Zola Jesus on recording in wilderness and reheating musical leftovers

I was warned that Nika Roza Danilova may have an icy demeanor, but that couldn’t have been farther from the truth. Danilova does take her work very serious, but is a very pleasant interview.

I spoke to her recently, and you can read my story here. Here are three “extras” that didn’t make the story. Catch Zola Jesus Oct. 8 at Bimbo’s 365 Club.

Zola Jesus

On writing Taiga while living on Vashon Island in Washington State:

It’s like Wisconsin in that it’s a very natural world and everything is so epic and majestic there. Definitely with this record I felt a sense of home. I felt the sense of going back to my roots and trying to feel free; trying to feel liberated. I was strained by society and culture, and expectation. To break through, I had to call upon my home.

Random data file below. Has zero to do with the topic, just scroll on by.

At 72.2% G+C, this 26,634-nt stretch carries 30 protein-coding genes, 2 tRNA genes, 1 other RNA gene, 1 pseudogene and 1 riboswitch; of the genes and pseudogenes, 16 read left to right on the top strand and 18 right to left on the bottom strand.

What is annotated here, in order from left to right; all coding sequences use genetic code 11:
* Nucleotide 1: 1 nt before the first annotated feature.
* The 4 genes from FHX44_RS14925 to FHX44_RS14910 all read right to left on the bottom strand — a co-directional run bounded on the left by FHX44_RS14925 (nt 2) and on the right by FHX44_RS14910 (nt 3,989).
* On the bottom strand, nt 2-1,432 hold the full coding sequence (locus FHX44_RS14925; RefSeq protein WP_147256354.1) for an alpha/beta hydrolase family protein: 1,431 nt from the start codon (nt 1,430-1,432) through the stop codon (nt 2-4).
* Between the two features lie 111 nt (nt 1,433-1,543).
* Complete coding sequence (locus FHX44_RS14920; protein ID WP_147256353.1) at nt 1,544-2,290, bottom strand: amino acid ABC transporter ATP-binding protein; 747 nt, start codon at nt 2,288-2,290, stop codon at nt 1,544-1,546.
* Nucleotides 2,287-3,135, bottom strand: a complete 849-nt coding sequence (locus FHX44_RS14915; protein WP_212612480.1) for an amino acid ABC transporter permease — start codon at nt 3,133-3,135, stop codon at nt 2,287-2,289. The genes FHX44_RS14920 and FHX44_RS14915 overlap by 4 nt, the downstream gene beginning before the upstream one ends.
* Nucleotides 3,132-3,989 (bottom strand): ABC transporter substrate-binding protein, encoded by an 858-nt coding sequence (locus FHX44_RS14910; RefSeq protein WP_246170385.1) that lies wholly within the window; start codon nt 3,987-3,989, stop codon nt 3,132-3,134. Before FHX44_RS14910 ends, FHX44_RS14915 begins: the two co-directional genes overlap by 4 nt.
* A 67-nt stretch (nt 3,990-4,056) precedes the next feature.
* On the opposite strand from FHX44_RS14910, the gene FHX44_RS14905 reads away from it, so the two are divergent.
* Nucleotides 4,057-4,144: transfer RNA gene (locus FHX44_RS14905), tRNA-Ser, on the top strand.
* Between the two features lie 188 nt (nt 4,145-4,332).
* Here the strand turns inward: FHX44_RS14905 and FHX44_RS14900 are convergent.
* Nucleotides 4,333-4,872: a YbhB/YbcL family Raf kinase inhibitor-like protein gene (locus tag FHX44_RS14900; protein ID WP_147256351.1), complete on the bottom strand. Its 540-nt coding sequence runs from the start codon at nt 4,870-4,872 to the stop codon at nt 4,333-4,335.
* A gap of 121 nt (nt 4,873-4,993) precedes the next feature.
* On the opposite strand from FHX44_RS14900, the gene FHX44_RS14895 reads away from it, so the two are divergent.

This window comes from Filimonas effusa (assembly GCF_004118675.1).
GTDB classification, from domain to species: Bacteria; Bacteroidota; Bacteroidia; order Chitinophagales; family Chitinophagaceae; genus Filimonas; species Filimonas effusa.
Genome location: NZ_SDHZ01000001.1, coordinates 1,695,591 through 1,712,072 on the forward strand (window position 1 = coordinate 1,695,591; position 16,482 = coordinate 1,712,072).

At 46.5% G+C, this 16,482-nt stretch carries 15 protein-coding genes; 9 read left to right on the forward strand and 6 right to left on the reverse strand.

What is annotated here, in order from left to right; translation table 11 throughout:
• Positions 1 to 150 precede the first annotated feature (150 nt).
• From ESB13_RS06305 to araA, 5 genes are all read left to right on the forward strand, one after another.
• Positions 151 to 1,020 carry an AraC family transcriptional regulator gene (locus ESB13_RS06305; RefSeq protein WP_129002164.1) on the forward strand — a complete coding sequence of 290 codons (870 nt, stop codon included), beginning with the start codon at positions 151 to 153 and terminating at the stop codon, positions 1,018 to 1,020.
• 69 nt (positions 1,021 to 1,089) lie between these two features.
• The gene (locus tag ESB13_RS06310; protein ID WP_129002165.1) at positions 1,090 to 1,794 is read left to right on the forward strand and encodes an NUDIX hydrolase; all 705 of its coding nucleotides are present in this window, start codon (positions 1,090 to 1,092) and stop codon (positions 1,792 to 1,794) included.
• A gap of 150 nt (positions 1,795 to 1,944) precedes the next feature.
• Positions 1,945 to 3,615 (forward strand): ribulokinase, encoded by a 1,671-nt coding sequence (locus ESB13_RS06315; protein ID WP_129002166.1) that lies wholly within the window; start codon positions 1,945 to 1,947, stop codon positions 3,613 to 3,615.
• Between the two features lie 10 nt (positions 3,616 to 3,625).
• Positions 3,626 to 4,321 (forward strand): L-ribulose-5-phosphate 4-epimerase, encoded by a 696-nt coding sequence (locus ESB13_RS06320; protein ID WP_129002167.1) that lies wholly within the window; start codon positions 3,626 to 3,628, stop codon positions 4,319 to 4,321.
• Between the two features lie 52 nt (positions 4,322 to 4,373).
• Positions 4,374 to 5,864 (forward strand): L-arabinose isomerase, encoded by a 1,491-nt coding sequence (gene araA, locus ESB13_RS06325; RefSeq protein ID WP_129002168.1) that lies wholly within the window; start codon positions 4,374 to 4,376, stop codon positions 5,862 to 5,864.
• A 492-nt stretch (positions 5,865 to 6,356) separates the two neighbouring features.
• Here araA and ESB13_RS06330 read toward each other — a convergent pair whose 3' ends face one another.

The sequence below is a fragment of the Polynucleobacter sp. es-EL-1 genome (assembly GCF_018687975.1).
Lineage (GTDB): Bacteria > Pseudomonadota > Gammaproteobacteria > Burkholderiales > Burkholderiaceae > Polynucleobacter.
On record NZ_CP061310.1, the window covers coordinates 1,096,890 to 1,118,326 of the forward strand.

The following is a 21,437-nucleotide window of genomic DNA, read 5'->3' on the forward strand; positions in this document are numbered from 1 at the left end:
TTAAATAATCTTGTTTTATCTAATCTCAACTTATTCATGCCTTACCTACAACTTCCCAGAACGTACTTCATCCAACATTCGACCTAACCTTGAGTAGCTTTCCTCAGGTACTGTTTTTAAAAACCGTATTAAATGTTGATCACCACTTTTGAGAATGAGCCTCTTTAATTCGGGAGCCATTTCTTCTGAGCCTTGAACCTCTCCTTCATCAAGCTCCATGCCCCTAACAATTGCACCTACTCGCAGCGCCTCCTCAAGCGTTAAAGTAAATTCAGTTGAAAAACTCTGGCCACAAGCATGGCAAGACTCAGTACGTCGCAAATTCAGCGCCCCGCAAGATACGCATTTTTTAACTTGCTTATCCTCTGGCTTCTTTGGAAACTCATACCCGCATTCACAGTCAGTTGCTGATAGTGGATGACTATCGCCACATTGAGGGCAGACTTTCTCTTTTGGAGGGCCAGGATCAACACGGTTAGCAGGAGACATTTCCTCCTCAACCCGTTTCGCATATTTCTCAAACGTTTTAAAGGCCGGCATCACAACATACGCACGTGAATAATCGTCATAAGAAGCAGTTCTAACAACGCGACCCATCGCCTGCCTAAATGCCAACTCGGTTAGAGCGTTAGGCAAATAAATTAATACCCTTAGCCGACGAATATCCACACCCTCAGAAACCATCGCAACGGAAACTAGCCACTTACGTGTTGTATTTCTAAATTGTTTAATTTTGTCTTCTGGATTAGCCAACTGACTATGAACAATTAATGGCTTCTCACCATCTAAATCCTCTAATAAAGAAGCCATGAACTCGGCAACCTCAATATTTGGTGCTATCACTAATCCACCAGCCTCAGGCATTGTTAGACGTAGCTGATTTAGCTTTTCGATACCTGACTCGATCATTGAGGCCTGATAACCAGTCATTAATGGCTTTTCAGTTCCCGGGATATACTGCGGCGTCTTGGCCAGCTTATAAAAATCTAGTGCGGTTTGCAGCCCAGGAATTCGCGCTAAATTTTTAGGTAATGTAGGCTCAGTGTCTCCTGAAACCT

Tell me about the genesis of “Dangerous Days,” a song that didn’t make your last album as a the first single on this one.

I wrote Dangerous Days a couple of years ago … when I was living in Los Angeles. It never lived past the demo because I didn’t know what to do with it; it wasn’t ready. But it was always in my back pocket. When I was working on this album, I was excited to take some of those songs from my back pocket that I had saved and see if I could fit them in the context of this new record.  They were always right there and I felt like I just needed to adjust them. (With) Dangerous Days, especially was especially because I felt like I had the direction for it that I needed all along.

Why did you switch record labels, to Mute from Sacred Bones?

I just wanted a change. I’d been on Sacred Bones my whole musical life and they are my family and my best friends. But I wanted to try something a little different. Mute I trusted, and I loved their legacy.

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